The Litening C:68X Aero, which we’ve tested, sits alongside the newer, lighter Litening C:68X Air. Cube claims that the latter can weigh as little as 6.6kg, whereas the Aero which we tested comes in at 7.9kg for a size 58. It’s the product of 100 hours of wind tunnel testing and rides as fast and stiff as it looks.
The high quality frame uses spread-tow carbon fibre to keep the weight down. We were impressed by the compliance on offer that made for a more comfortable ride on the 25mm tyres than expected from the aggressive looks. There’s room to up that to 28mm too. We haven’t tested the latest Aero model, although it retains many of the features of the Pro.
10. Felt AR Advanced
£5,760Very aero but copes well in a crosswindOn the heavy side at 8.5kg
With five years of R&D behind it, the Felt AR Advanced has the wind tunnel numbers to prove its slipperiness and that’s borne out in its speed out of the blocks. The tall and narrow frame cuts through the air effectively.
It’s surprisingly comfortable thanks to design features like rubber damping around the seatpost. But the Felt is on the heavy side at 8.5kg, which we felt in our testing.
11. Vitus ZX-1 EVO
£5,400Stiff front end transmits some vibration to the barsFast ad planted on downhill runs
Vitus has upped the aero credentials of its ZX-1, so that they’re the match of much more expensive bikes, with an integrated cockpit, waisted head tube and deep section wheels. That chunkiness does lead to quite a lot of road noise heading through to the bars though.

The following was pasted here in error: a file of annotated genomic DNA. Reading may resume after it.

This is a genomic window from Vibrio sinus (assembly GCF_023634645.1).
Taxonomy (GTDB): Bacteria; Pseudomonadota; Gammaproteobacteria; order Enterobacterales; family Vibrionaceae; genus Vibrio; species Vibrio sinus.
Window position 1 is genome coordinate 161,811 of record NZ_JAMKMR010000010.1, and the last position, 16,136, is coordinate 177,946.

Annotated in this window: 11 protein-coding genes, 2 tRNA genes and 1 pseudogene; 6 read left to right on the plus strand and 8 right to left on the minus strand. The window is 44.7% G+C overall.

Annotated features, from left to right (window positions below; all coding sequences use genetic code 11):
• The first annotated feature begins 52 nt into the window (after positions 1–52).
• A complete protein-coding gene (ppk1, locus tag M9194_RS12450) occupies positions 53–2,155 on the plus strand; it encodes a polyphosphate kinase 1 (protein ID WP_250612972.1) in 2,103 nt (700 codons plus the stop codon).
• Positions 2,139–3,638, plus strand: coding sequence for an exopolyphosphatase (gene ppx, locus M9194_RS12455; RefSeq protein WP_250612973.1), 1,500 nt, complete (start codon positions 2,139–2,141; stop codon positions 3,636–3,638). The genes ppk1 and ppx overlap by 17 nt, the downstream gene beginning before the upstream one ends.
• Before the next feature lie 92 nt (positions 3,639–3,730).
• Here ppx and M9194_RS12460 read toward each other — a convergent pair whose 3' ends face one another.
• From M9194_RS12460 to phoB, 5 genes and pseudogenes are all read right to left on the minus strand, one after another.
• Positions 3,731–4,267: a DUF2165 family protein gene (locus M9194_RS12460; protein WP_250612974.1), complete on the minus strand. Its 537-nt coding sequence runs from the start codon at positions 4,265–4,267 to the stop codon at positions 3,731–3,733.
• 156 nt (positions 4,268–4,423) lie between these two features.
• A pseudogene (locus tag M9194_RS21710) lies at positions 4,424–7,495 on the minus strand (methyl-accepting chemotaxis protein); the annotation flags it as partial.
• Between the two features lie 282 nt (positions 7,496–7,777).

The geometry, with its long front centre and short chainstays leads to a slightly quirky low speed ride, but loads of stability at speed. At 8.1kg, it’s not the lightest aero bike, but it’s considerably cheaper than most too.
12. Canyon Aeroad CFR
From £3,400Now lighter and more aeroBars disassemble for easier transport
The German online powerhaus has been successfully turning bicycles into Grand Tour and Monument successes for more than a decade, and the latest Aeroad CFR shows no signs of that abating.
Handling is racy, offering assured tracking through tight corners, and thanks to the now de rigeur T-shaped bar-stem combo, revised truncated tube profiles and wheel hugging downtube, it’s one of the fastest bikes on the market. It’s also practical, with the ends of the bars removable for travel.
There’s a new, unreleased model out in the wild under Mathieu van der Poel. This looks to have had minor changes such as the positioning of its seatpost clamp, but otherwise appears very similar to the current Aeroad.
13. Merida Reacto
From £2,550Elastomer insert adds extra complianceFast and reactive
Between them, Merida and Giant produce 80% of the world’s bike frames, so Merida should know a thing or two about what makes a good bike, or in this case, a fast one.